Each of the 3 atolls of the Suvadiva region speak their own distinctive forms of the Maldivian language (Huvadhu bas, Mulaku bas and Addu bas), which are much different from the rest and as suggested by researchers, having a closer affinity to what may have been the original. Thus, the native features of the original Maldivian people are preserved in this group greater than any other group of Maldivians.
Main group of Maldivians
Unlike the southern minority, this group of Maldivians were subject to foreign intercourse. There were numerous occasions of reported interference from outsiders such as traders, travellers, etc... Also, the Portuguese rule and many other factors pushed this group into a state that imported materials got mixed into their linguistics as well as ethnic background to a large extent.
The secession of Minicoy from Maldivian rule and affiliating with the Indian government gradually led to the emergence of a Maldivian population holding Indian citizenship. This group of Maldivians consist of the people of Minicoy and migrant communities from Minicoy across India and elsewhere. Except for the people from Minicoy, there is no community of ethnic Maldivians with Indian citizenship. This group of Maldivians are officially referred as Mahls. The people locally identify themselves as Malikun. The Mahls make up the third subgroup of Maldivians.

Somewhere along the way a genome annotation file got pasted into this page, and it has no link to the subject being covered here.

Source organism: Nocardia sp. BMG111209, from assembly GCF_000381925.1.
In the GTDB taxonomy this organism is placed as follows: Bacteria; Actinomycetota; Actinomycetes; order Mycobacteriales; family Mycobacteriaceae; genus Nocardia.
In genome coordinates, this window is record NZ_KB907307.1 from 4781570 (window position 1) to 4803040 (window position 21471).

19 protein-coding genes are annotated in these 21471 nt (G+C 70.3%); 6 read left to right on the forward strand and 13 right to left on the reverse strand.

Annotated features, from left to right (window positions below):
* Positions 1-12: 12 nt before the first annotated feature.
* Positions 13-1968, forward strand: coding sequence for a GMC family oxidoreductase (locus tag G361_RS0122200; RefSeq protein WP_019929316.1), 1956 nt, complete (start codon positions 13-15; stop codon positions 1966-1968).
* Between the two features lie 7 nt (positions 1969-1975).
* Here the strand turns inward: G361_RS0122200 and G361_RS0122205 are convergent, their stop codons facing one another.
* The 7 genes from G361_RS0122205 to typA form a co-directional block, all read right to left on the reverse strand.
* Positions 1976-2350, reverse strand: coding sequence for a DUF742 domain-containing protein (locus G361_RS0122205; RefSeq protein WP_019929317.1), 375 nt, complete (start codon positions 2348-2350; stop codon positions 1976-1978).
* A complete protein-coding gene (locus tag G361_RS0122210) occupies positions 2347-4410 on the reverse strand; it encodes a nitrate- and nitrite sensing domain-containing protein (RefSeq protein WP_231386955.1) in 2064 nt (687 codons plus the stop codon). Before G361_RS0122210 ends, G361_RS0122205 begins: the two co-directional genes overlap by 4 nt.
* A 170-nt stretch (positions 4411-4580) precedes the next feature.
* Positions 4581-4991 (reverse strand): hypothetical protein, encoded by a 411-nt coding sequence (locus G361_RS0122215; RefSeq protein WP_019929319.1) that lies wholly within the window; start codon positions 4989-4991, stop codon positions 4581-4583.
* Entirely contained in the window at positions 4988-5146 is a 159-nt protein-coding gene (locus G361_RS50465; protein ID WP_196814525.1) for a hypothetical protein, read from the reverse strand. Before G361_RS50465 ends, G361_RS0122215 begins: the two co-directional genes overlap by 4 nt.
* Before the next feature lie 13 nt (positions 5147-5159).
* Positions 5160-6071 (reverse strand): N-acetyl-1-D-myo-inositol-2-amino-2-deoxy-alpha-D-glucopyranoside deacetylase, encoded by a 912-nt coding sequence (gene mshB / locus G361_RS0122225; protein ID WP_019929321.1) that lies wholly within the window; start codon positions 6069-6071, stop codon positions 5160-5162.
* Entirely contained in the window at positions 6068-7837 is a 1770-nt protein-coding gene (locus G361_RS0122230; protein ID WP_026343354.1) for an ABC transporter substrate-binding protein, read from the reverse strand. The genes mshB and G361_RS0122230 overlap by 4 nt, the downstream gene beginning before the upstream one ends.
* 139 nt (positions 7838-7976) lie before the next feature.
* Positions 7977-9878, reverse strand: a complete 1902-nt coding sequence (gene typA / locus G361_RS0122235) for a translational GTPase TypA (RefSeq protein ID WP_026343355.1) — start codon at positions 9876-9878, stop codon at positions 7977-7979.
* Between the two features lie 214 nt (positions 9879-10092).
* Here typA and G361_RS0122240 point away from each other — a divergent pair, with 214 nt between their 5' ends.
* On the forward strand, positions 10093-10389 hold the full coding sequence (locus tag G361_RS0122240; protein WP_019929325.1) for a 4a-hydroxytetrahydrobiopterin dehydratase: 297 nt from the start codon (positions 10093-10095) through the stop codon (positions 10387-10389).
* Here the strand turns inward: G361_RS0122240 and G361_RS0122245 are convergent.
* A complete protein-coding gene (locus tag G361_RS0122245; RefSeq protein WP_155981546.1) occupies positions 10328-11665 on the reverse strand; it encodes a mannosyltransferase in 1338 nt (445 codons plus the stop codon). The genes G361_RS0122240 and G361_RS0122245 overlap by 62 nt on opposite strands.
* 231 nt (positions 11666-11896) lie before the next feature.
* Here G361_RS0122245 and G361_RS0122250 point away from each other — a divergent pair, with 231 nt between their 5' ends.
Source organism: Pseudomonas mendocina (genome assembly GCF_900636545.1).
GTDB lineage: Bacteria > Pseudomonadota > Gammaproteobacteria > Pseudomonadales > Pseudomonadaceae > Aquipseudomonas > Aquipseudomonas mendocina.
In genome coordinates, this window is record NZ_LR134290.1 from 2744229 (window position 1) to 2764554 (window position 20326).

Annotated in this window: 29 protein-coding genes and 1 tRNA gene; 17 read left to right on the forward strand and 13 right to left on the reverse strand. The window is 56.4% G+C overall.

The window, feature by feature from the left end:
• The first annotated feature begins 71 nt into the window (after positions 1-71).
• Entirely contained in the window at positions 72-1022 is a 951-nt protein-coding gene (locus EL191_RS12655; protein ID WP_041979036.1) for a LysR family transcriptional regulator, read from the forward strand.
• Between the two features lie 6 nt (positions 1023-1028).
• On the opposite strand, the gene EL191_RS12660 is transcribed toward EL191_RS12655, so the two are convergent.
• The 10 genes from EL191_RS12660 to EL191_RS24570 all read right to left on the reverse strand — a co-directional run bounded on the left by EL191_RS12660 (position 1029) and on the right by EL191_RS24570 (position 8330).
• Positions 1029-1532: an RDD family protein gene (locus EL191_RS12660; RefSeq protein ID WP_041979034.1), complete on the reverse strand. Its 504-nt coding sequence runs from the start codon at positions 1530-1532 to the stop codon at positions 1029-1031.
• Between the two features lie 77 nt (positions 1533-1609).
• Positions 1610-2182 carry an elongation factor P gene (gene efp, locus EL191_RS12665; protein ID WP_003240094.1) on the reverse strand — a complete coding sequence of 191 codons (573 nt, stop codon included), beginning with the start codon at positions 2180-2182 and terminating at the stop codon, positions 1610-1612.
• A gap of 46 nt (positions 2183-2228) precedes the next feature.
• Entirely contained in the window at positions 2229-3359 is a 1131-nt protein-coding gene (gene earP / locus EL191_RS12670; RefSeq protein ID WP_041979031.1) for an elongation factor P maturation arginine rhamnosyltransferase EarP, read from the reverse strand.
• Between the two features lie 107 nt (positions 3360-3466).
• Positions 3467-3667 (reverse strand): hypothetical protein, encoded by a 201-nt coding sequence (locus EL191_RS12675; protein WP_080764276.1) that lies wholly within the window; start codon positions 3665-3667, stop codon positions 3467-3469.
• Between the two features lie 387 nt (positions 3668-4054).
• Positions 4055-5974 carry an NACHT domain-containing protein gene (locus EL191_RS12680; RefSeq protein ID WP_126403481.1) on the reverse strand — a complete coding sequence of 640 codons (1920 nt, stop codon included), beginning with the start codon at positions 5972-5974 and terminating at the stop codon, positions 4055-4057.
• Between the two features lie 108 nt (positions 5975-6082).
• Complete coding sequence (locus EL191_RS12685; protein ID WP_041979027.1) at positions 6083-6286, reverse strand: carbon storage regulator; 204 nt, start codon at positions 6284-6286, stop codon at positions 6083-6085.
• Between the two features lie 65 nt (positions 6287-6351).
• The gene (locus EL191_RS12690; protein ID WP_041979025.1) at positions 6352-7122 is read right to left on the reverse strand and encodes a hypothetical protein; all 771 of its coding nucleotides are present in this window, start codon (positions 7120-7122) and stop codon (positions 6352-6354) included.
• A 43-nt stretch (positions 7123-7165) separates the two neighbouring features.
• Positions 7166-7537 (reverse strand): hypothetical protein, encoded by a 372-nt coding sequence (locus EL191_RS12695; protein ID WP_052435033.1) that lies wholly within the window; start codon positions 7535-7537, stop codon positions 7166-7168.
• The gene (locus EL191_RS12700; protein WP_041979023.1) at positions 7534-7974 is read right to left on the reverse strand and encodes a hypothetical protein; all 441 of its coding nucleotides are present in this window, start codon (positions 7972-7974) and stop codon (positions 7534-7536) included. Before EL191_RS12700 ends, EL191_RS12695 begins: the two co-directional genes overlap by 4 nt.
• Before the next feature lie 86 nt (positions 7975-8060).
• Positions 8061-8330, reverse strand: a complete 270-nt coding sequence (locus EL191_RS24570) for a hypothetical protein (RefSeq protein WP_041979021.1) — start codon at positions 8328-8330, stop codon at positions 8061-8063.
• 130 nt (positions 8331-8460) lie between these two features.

People of Minicoy (Malikun) – Mahls
Mahls are the third subgroup of Maldivians centred in the island of Minicoy making up the only community of ethnic Maldivians in India. This group has its own dialect (called Maliku bas or Mahl) which retains some features of archaic Maldivian language, and shows Malayalam influences as well. Still, the dialect is mutually intelligible with the standard dialect of Maldivian and is more related to the slighter variants of northern Maldives.